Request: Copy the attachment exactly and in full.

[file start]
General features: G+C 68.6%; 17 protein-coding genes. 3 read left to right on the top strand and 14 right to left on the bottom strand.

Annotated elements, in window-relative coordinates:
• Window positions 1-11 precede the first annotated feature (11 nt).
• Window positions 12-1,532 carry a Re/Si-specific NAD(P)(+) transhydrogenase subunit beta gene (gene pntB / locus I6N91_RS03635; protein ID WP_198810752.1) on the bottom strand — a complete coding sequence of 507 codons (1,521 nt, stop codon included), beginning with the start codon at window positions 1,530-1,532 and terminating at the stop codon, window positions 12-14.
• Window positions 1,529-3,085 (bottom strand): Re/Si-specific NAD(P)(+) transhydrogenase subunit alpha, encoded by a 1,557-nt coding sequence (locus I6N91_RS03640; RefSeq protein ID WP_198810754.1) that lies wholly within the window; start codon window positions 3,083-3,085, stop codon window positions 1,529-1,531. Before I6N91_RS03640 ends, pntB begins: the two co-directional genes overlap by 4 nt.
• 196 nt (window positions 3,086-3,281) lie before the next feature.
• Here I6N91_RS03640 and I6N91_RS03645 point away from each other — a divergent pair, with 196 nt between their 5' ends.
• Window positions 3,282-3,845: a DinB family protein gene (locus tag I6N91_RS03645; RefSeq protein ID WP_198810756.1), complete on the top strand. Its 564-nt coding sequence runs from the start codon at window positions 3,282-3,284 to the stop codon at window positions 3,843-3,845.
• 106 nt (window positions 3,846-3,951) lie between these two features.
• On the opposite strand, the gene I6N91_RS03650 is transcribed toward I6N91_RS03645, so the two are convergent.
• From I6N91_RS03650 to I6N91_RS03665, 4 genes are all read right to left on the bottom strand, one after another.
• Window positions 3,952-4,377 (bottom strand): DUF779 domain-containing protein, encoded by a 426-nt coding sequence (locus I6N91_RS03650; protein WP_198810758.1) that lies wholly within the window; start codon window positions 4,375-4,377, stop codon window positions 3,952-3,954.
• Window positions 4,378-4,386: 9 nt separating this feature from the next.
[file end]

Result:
General features: G+C 68.6%; 17 protein-coding genes. 3 read left to right on the top strand and 14 right to left on the bottom strand.

Annotated elements, in window-relative coordinates:
• Window positions 1-11 precede the first annotated feature (11 nt).
• Window positions 12-1,532 carry a Re/Si-specific NAD(P)(+) transhydrogenase subunit beta gene (gene pntB / locus I6N91_RS03635; protein ID WP_198810752.1) on the bottom strand — a complete coding sequence of 507 codons (1,521 nt, stop codon included), beginning with the start codon at window positions 1,530-1,532 and terminating at the stop codon, window positions 12-14.
• Window positions 1,529-3,085 (bottom strand): Re/Si-specific NAD(P)(+) transhydrogenase subunit alpha, encoded by a 1,557-nt coding sequence (locus I6N91_RS03640; RefSeq protein ID WP_198810754.1) that lies wholly within the window; start codon window positions 3,083-3,085, stop codon window positions 1,529-1,531. Before I6N91_RS03640 ends, pntB begins: the two co-directional genes overlap by 4 nt.
• 196 nt (window positions 3,086-3,281) lie before the next feature.
• Here I6N91_RS03640 and I6N91_RS03645 point away from each other — a divergent pair, with 196 nt between their 5' ends.
• Window positions 3,282-3,845: a DinB family protein gene (locus tag I6N91_RS03645; RefSeq protein ID WP_198810756.1), complete on the top strand. Its 564-nt coding sequence runs from the start codon at window positions 3,282-3,284 to the stop codon at window positions 3,843-3,845.
• 106 nt (window positions 3,846-3,951) lie between these two features.
• On the opposite strand, the gene I6N91_RS03650 is transcribed toward I6N91_RS03645, so the two are convergent.
• From I6N91_RS03650 to I6N91_RS03665, 4 genes are all read right to left on the bottom strand, one after another.
• Window positions 3,952-4,377 (bottom strand): DUF779 domain-containing protein, encoded by a 426-nt coding sequence (locus I6N91_RS03650; protein WP_198810758.1) that lies wholly within the window; start codon window positions 4,375-4,377, stop codon window positions 3,952-3,954.
• Window positions 4,378-4,386: 9 nt separating this feature from the next.